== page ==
How many youngsters today know how to read an analog clock? How many of them say, “Why do you ask? My cell phone and my computer tell me the time. So does the microwave. With numbers!”
Some schools have stopped teaching students how to read and write cursive script. Have they also stopped teaching them how to read analog clocks?
Should analog clocks follow dial phones and steam locomotives into oblivion?
No, because analog clocks have capabilities that have not been superceded by digital (and talking) ones.
Dial phones have left little behind besides the phrase, ‘Dial the phone’, which is what early anthropologists called a ‘survival’, here a phrase whose origins are lost to younger generations. Tapping in numbers is much quicker than dialing them, and digitization makes it possible to store numbers in phones and computers and link them to other data. The dial phone is today no more useful than a crank on a modern automobile. Unbelievably, to those of us from previous eras, the knowledge has already been lost. Watch these two teenagers attempt to fathom the mystery of the dial telephone:
Steam locomotives defined railroading for its first 150 years, but now are relegated to museums and ‘heritage’ railroads for fans and tourists. They are still used in China, which manufactured steam locomotives until 1999 (see ‘The Endless Excursion’, where I rode behind one built in 1989), but increasingly in remote areas for iron mining.
My friend Guy used to argue that modern steam could be competitive for power and speed with diesel-electric locomotion, demonstrated as I recall by the Norfolk and Western, but steam required a dedication to maintenance and infrastructure (just dealing with water, coal, and ash imposed high overhead) that the diesel simplified enormously, even though the internal combustion engine is more complex than the external one. The steam locomotive has its dedicated fans of course, as one of the most exciting machines to experience in action, but so for that matter do horses, now mainly used as a measure of power.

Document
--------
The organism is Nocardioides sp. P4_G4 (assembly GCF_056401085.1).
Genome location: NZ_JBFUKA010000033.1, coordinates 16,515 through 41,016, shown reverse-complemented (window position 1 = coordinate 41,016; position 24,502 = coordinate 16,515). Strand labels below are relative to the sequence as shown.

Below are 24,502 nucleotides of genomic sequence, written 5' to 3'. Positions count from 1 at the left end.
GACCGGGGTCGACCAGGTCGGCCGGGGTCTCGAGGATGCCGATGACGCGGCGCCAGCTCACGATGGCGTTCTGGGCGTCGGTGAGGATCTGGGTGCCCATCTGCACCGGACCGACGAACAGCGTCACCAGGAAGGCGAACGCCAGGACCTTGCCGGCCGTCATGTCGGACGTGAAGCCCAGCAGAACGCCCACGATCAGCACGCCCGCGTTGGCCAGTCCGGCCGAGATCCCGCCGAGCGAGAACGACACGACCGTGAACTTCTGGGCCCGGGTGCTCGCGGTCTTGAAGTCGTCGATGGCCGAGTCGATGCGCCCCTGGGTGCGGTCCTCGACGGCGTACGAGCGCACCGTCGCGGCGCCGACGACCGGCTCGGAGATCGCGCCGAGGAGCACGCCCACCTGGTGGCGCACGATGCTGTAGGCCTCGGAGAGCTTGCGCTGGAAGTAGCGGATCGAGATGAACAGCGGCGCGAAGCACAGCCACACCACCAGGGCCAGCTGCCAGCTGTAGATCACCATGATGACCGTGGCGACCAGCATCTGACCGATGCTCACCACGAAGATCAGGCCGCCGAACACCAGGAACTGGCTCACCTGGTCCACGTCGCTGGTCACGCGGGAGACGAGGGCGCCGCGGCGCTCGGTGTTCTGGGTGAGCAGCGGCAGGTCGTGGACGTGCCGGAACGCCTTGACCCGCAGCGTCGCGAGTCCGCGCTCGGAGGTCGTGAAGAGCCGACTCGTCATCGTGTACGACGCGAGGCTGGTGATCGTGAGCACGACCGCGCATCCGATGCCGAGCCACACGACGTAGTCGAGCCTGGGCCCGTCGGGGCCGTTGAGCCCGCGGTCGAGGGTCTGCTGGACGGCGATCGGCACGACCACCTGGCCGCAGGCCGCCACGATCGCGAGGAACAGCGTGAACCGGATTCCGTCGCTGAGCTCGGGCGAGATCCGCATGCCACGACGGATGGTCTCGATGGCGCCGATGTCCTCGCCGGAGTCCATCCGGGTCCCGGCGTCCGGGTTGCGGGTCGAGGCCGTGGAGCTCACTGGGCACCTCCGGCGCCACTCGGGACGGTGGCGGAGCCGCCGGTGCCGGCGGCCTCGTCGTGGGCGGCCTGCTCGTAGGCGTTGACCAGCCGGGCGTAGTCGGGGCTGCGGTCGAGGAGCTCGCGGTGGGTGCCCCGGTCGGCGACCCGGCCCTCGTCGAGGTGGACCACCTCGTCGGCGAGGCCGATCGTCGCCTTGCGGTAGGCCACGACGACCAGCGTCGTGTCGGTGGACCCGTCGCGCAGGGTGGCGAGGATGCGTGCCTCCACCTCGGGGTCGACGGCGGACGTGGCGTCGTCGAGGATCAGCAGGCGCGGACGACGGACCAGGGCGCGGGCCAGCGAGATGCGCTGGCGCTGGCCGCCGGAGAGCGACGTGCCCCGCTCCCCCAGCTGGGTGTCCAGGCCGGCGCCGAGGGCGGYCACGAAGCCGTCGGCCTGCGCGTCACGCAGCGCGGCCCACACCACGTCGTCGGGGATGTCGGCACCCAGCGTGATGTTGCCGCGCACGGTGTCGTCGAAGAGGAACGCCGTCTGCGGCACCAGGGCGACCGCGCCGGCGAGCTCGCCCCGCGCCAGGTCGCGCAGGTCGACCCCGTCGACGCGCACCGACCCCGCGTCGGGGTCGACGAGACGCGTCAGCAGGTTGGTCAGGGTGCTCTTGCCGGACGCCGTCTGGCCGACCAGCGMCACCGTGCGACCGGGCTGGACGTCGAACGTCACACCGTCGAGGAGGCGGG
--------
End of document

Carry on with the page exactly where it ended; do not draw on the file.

The analog clock, however, has not been overtaken, except in the hands of the young and untrained. Why? Look at this clock, and tell me the time:
My wife says that I have not explained why analog clocks are still relevant. It seems obvious to me, but here are three reasons:
(1) You don’t need to read or see any numbers, which can be faint, or too small. The position of the hands tells you the time. Add a sweep-second hand and minute/second markings, and you can tell time to the second—still without numbers. Yes, the numbers are implied, even if invisible; you’ve just learned where they are. But once you’ve learned, you don’t need them.
(2) You can tell at a glance how much time is left in the hour. Your digital clock tells you it’s 8:45. Your analog clock also tells you it’s 15 to 9. Does the younger generation know what “Quarter to” means?
(3) Corollary to number 2: If you’re on a deadline, e.g. an approaching end to a radio show (as I often am), the analog clock shows you graphically how much time you’ve got left. When Rush Limbaugh says to a caller, “I’ve got one minute,” I have no doubt he’s looking at an analog clock with the second hand sweeping through that minute, and he knows at 8 seconds before the top, to say to the caller, “You’re absolutely right. Back after the top of the hour”; cue bumper theme.
Of course you can always use a digital clock, and mentally calculate remaining time. Some digital clocks can even be set to count down. But it’s much easier to just look up and see it—on an analog clock.
PS I’ve refrained from using the old spelling, ‘analogue’, though it looks more authoritative to me. ‘Analog’ is my concession to modernity. /LEJ